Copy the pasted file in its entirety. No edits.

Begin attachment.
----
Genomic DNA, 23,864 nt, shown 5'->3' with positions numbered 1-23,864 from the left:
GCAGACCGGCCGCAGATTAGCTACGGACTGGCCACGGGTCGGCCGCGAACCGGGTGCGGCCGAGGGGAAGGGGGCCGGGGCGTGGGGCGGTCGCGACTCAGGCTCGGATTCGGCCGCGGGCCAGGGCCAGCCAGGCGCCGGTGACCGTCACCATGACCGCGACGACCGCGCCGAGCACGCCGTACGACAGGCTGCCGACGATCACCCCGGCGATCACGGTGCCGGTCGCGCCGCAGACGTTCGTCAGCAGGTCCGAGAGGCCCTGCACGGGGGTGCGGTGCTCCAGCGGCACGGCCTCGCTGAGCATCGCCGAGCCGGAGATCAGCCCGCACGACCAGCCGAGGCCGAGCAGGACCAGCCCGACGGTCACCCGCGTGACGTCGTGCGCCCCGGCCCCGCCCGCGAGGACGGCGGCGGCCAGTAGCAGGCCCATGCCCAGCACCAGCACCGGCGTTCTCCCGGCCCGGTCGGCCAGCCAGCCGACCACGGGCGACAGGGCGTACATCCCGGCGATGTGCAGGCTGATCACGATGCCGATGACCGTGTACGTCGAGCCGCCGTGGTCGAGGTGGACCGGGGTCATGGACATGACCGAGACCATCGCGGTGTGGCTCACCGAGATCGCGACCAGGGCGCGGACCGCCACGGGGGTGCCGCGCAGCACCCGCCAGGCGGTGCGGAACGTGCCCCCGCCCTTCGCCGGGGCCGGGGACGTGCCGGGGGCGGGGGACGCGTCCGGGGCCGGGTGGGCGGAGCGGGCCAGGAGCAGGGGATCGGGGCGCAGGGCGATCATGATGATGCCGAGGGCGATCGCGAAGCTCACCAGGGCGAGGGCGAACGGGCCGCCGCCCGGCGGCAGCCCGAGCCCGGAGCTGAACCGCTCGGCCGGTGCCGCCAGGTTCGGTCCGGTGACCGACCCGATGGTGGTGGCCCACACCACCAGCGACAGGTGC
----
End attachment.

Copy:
Genomic DNA, 23,864 nt, shown 5'->3' with positions numbered 1-23,864 from the left:
GCAGACCGGCCGCAGATTAGCTACGGACTGGCCACGGGTCGGCCGCGAACCGGGTGCGGCCGAGGGGAAGGGGGCCGGGGCGTGGGGCGGTCGCGACTCAGGCTCGGATTCGGCCGCGGGCCAGGGCCAGCCAGGCGCCGGTGACCGTCACCATGACCGCGACGACCGCGCCGAGCACGCCGTACGACAGGCTGCCGACGATCACCCCGGCGATCACGGTGCCGGTCGCGCCGCAGACGTTCGTCAGCAGGTCCGAGAGGCCCTGCACGGGGGTGCGGTGCTCCAGCGGCACGGCCTCGCTGAGCATCGCCGAGCCGGAGATCAGCCCGCACGACCAGCCGAGGCCGAGCAGGACCAGCCCGACGGTCACCCGCGTGACGTCGTGCGCCCCGGCCCCGCCCGCGAGGACGGCGGCGGCCAGTAGCAGGCCCATGCCCAGCACCAGCACCGGCGTTCTCCCGGCCCGGTCGGCCAGCCAGCCGACCACGGGCGACAGGGCGTACATCCCGGCGATGTGCAGGCTGATCACGATGCCGATGACCGTGTACGTCGAGCCGCCGTGGTCGAGGTGGACCGGGGTCATGGACATGACCGAGACCATCGCGGTGTGGCTCACCGAGATCGCGACCAGGGCGCGGACCGCCACGGGGGTGCCGCGCAGCACCCGCCAGGCGGTGCGGAACGTGCCCCCGCCCTTCGCCGGGGCCGGGGACGTGCCGGGGGCGGGGGACGCGTCCGGGGCCGGGTGGGCGGAGCGGGCCAGGAGCAGGGGATCGGGGCGCAGGGCGATCATGATGATGCCGAGGGCGATCGCGAAGCTCACCAGGGCGAGGGCGAACGGGCCGCCGCCCGGCGGCAGCCCGAGCCCGGAGCTGAACCGCTCGGCCGGTGCCGCCAGGTTCGGTCCGGTGACCGACCCGATGGTGGTGGCCCACACCACCAGCGACAGGTGC